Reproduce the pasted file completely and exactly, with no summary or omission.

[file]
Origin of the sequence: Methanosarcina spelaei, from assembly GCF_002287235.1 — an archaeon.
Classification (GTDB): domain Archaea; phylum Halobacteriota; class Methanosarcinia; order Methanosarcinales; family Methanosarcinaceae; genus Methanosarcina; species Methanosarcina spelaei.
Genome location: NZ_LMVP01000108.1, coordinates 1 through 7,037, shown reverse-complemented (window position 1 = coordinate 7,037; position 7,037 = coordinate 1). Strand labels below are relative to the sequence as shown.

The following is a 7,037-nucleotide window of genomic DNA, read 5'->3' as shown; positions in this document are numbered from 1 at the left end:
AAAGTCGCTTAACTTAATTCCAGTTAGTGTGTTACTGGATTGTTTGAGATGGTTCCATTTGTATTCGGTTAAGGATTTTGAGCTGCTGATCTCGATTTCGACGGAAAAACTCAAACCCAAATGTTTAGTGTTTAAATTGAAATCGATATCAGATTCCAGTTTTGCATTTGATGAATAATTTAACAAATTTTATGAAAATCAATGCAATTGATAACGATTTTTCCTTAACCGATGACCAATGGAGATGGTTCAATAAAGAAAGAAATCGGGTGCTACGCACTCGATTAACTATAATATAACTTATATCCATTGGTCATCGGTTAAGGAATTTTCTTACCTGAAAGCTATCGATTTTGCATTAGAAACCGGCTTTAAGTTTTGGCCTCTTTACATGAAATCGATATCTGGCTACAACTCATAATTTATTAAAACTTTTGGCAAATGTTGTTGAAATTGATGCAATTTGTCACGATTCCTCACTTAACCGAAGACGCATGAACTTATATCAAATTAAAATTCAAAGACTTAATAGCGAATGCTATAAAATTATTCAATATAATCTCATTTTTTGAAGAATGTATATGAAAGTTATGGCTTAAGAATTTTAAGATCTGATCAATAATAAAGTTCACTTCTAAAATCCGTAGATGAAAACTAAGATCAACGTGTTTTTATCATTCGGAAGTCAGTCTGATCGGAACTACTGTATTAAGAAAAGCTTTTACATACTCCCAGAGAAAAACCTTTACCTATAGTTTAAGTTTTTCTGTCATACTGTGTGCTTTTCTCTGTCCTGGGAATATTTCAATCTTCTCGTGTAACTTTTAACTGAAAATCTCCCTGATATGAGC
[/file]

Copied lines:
Origin of the sequence: Methanosarcina spelaei, from assembly GCF_002287235.1 — an archaeon.
Classification (GTDB): domain Archaea; phylum Halobacteriota; class Methanosarcinia; order Methanosarcinales; family Methanosarcinaceae; genus Methanosarcina; species Methanosarcina spelaei.
Genome location: NZ_LMVP01000108.1, coordinates 1 through 7,037, shown reverse-complemented (window position 1 = coordinate 7,037; position 7,037 = coordinate 1). Strand labels below are relative to the sequence as shown.

The following is a 7,037-nucleotide window of genomic DNA, read 5'->3' as shown; positions in this document are numbered from 1 at the left end:
AAAGTCGCTTAACTTAATTCCAGTTAGTGTGTTACTGGATTGTTTGAGATGGTTCCATTTGTATTCGGTTAAGGATTTTGAGCTGCTGATCTCGATTTCGACGGAAAAACTCAAACCCAAATGTTTAGTGTTTAAATTGAAATCGATATCAGATTCCAGTTTTGCATTTGATGAATAATTTAACAAATTTTATGAAAATCAATGCAATTGATAACGATTTTTCCTTAACCGATGACCAATGGAGATGGTTCAATAAAGAAAGAAATCGGGTGCTACGCACTCGATTAACTATAATATAACTTATATCCATTGGTCATCGGTTAAGGAATTTTCTTACCTGAAAGCTATCGATTTTGCATTAGAAACCGGCTTTAAGTTTTGGCCTCTTTACATGAAATCGATATCTGGCTACAACTCATAATTTATTAAAACTTTTGGCAAATGTTGTTGAAATTGATGCAATTTGTCACGATTCCTCACTTAACCGAAGACGCATGAACTTATATCAAATTAAAATTCAAAGACTTAATAGCGAATGCTATAAAATTATTCAATATAATCTCATTTTTTGAAGAATGTATATGAAAGTTATGGCTTAAGAATTTTAAGATCTGATCAATAATAAAGTTCACTTCTAAAATCCGTAGATGAAAACTAAGATCAACGTGTTTTTATCATTCGGAAGTCAGTCTGATCGGAACTACTGTATTAAGAAAAGCTTTTACATACTCCCAGAGAAAAACCTTTACCTATAGTTTAAGTTTTTCTGTCATACTGTGTGCTTTTCTCTGTCCTGGGAATATTTCAATCTTCTCGTGTAACTTTTAACTGAAAATCTCCCTGATATGAGC